Should an employee come to work if their partner/someone in the household is self-isolating?
No. As per the guidance issued on 16 March 2020 anyone who lives with a person who is self-isolating due to symptoms should begin a period of self-isolation themselves for 14 days.

Can employees undertake other roles/work?
Please see guidance and redeployment FAQs by clicking here

What happens if employees (including key workers) are refusing to work?
In the current situation some staff are being asked to move away from their normal duties and into roles which are critical for the maintenance of essential services. Where possible staff will be asked to move to a role with similar duties or in a related area. This may not always be possible however, and LAs need to maintain flexibility and be responsive in these difficult times. A risk assessment should be undertaken to ensure the appropriate training and support is given, as well as any Personal Protective Equipment (PPE) and safe working practices needed whilst alternative work is carried out.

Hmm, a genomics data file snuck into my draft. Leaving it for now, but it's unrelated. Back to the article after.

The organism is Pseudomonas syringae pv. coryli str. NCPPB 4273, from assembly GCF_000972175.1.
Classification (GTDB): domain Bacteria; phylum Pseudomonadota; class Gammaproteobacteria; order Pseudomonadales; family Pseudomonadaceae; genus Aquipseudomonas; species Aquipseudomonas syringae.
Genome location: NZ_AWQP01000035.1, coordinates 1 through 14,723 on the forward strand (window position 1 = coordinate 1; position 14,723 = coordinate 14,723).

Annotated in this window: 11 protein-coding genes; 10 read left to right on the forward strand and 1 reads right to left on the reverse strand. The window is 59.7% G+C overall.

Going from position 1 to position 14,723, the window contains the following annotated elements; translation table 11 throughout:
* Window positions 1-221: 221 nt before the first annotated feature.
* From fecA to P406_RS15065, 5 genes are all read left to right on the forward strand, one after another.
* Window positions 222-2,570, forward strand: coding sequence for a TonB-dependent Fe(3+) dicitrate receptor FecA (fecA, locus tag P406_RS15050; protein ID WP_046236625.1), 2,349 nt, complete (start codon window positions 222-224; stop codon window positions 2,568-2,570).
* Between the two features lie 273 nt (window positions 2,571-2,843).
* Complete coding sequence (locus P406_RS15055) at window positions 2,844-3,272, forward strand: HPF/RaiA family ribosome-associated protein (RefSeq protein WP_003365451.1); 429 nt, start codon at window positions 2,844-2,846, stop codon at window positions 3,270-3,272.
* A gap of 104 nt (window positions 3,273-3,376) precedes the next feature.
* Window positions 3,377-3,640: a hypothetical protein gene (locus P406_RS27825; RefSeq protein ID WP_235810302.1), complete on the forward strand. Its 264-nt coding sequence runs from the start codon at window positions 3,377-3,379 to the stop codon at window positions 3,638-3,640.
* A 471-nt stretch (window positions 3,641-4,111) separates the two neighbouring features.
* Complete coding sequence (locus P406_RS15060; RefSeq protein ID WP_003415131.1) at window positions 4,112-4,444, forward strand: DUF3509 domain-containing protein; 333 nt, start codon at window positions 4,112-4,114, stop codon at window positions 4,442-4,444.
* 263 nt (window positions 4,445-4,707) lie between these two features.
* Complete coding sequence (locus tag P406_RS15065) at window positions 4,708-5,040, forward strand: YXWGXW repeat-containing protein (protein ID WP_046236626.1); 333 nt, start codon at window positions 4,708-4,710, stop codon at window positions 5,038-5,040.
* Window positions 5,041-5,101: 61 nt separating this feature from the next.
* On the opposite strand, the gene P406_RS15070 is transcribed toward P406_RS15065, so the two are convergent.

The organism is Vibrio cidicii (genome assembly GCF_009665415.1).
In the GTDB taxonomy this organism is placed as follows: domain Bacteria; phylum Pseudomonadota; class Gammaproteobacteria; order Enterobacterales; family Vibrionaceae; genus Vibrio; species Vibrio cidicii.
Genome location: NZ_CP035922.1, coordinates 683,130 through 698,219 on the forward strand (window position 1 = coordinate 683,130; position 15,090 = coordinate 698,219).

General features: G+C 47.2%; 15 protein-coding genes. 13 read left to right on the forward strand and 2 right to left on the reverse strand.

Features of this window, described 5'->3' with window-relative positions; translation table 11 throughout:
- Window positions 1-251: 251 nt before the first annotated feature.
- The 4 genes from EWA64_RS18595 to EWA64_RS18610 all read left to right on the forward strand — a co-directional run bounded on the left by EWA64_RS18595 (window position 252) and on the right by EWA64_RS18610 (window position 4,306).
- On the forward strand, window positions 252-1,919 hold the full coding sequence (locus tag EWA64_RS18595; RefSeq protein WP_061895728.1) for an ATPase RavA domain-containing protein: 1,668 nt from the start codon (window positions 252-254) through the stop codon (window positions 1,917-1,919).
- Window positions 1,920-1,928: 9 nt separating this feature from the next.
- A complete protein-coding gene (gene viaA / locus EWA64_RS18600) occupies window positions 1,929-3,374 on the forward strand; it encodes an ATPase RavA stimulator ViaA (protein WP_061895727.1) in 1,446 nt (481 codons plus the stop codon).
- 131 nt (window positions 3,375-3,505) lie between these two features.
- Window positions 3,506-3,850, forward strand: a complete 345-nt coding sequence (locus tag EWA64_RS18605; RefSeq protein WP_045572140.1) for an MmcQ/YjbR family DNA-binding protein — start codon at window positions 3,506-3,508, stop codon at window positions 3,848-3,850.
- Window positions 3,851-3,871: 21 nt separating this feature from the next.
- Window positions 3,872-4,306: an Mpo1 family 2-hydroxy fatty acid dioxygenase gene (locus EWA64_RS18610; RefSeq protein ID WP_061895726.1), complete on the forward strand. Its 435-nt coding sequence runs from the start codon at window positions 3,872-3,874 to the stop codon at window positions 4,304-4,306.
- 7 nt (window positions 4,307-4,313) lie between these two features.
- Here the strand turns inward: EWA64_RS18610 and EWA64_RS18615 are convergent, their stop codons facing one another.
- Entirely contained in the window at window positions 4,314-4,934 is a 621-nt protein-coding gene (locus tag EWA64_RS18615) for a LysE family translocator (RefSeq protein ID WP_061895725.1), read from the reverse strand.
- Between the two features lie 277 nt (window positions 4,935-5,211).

Employees should raise any particular concerns with their line manager in the first instance, who will consider individual circumstances on a case by case basis. The reason for the refusal must be identified and where the reason is considered legitimate redeployment may not go ahead. However employees cannot refuse a reasonable work instruction and disciplinary procedures may be appropriate. At this time the view is that asking all employees to support the emergency response is reasonable under the extraordinary circumstances and that as public sector employees we have a duty to deliver the government’s strategy in responding to the crisis. At present there is no recommendation that pay is automatically stopped for refusal to carry out alternative duties. Legal advice should be sought in any situation where this is being considered.

What is the current risk level in the UK?
As at 16 March 2020 the UK Chief Medical Officers have raised the risk level in the UK from moderate to high.

In the case of sickness absence, self-isolation or any other situation where casual staff are unable to attend work do they need to be paid?